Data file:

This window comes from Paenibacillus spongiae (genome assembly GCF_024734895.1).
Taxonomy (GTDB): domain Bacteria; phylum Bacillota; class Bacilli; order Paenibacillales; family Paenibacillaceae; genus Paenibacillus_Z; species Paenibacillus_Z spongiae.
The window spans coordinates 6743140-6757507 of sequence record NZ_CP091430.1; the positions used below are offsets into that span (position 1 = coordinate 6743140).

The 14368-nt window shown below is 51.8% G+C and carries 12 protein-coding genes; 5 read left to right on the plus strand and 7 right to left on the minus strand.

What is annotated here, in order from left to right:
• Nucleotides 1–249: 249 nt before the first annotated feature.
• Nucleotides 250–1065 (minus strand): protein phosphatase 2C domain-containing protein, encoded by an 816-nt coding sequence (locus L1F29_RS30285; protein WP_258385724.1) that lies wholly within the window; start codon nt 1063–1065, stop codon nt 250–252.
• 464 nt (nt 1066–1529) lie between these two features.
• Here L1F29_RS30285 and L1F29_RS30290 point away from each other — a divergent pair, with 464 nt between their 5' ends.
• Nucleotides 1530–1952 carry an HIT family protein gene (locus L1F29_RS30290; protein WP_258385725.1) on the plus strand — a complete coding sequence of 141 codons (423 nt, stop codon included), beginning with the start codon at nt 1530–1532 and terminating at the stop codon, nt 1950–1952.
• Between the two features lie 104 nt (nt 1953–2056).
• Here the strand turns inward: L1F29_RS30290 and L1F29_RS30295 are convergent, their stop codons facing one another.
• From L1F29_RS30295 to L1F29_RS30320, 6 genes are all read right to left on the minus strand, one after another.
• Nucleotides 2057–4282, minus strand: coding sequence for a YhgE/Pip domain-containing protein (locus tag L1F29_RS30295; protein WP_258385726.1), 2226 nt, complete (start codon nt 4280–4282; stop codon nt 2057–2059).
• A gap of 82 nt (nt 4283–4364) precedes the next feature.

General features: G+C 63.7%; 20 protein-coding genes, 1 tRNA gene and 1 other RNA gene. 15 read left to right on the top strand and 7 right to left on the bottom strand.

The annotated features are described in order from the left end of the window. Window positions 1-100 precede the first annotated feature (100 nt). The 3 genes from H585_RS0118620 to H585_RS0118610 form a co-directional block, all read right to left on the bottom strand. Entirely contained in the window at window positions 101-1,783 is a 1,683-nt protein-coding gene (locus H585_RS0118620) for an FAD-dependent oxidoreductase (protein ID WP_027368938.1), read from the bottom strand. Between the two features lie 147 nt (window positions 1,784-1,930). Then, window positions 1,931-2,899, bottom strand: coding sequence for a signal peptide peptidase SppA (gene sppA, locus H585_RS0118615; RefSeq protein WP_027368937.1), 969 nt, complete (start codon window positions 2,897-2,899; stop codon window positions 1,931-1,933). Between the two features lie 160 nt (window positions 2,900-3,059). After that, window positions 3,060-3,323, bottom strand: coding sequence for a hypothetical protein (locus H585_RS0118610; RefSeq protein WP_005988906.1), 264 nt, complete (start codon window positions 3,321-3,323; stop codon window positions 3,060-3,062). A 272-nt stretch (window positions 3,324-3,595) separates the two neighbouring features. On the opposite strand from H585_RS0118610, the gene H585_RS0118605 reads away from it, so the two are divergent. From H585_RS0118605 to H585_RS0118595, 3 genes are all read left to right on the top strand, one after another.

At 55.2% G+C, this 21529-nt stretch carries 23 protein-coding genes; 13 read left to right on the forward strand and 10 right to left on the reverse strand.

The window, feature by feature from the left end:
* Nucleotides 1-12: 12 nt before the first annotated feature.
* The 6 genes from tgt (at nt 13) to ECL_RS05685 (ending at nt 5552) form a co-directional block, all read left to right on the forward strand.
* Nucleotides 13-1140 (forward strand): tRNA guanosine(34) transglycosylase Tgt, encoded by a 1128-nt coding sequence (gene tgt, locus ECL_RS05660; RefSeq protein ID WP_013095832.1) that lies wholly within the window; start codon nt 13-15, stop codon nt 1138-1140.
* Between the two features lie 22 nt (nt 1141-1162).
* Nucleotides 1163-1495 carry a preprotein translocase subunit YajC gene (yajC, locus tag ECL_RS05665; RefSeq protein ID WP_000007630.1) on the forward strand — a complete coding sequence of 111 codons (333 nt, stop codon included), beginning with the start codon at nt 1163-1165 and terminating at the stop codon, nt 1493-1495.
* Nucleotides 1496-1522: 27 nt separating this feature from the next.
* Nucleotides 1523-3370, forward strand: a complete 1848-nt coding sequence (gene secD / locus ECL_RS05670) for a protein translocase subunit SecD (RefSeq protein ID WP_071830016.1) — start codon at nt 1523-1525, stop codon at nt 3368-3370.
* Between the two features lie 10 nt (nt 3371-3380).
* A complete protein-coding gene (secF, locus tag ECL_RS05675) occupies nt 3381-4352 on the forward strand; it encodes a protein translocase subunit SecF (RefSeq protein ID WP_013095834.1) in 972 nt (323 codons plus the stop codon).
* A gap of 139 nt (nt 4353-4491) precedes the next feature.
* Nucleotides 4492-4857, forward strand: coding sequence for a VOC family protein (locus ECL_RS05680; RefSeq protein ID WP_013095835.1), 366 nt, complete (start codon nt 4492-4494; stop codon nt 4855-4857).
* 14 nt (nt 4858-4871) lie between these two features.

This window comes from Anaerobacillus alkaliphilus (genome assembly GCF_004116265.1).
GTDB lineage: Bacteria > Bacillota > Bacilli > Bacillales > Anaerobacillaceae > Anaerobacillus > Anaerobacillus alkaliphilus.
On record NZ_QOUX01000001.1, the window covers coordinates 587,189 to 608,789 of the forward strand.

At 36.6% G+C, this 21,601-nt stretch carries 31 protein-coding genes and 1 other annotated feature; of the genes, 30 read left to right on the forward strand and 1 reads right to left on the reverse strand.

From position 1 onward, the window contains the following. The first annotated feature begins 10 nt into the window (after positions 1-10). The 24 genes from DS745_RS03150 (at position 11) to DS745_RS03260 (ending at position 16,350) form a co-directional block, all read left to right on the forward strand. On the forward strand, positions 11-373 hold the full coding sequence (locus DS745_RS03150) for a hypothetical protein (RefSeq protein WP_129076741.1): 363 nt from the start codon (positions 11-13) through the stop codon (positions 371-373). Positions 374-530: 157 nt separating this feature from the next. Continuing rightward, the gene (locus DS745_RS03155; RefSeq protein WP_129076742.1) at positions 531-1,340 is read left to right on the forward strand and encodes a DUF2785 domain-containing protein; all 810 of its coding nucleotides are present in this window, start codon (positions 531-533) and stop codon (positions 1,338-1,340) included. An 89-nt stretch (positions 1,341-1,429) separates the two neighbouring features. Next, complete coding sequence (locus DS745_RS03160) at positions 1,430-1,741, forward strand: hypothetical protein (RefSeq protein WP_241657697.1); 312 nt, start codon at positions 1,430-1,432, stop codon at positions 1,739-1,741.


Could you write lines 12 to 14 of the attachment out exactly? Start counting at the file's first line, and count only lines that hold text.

• Here the strand turns inward: L1F29_RS30290 and L1F29_RS30295 are convergent, their stop codons facing one another.
• From L1F29_RS30295 to L1F29_RS30320, 6 genes are all read right to left on the minus strand, one after another.
• Nucleotides 2057–4282, minus strand: coding sequence for a YhgE/Pip domain-containing protein (locus tag L1F29_RS30295; protein WP_258385726.1), 2226 nt, complete (start codon nt 4280–4282; stop codon nt 2057–2059).